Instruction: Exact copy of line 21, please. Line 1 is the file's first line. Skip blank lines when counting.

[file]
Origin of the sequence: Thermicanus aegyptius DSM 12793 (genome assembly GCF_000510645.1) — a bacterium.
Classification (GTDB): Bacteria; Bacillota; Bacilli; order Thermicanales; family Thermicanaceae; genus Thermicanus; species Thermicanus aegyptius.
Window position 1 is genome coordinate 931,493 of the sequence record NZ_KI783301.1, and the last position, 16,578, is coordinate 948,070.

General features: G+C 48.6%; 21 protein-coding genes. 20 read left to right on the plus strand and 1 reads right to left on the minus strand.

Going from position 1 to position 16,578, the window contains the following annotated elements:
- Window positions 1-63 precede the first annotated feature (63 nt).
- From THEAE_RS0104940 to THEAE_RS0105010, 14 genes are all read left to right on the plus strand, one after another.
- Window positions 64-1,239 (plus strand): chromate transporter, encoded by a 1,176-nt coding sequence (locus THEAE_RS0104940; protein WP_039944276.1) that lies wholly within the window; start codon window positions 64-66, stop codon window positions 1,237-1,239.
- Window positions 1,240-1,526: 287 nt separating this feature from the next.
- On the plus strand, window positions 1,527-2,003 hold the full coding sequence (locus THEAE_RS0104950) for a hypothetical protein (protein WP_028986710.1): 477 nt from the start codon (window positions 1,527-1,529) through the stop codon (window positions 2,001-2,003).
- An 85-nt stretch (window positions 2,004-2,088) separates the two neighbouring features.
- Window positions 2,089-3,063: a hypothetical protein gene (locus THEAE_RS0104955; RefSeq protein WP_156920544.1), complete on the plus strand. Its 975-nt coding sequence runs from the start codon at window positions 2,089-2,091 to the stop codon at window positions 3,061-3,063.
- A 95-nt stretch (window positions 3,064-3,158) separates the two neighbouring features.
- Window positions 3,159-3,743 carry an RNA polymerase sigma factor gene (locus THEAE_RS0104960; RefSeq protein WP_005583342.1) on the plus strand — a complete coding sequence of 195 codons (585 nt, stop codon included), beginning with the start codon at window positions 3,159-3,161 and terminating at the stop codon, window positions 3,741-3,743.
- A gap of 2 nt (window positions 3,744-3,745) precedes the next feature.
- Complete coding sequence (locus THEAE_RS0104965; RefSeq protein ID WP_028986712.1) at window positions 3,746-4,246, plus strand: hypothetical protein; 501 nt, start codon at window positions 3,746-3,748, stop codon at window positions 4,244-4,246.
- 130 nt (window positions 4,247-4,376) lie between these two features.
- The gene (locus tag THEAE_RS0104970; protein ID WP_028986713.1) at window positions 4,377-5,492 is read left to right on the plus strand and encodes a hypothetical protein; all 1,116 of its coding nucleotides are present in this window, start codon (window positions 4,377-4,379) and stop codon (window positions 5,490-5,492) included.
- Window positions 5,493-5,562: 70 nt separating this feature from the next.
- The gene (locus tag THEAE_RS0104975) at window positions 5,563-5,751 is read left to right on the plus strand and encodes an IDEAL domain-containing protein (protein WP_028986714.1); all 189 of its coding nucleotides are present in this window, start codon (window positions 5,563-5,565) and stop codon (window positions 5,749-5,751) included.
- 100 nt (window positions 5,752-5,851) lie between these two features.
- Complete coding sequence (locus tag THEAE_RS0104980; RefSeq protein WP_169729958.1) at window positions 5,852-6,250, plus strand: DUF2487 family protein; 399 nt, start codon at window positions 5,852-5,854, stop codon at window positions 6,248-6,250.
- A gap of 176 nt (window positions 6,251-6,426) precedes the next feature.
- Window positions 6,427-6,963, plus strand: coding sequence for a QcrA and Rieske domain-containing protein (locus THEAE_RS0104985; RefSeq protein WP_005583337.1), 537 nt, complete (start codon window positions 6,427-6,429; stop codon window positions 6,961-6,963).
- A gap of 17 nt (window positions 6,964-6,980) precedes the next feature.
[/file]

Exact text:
- 100 nt (window positions 5,752-5,851) lie between these two features.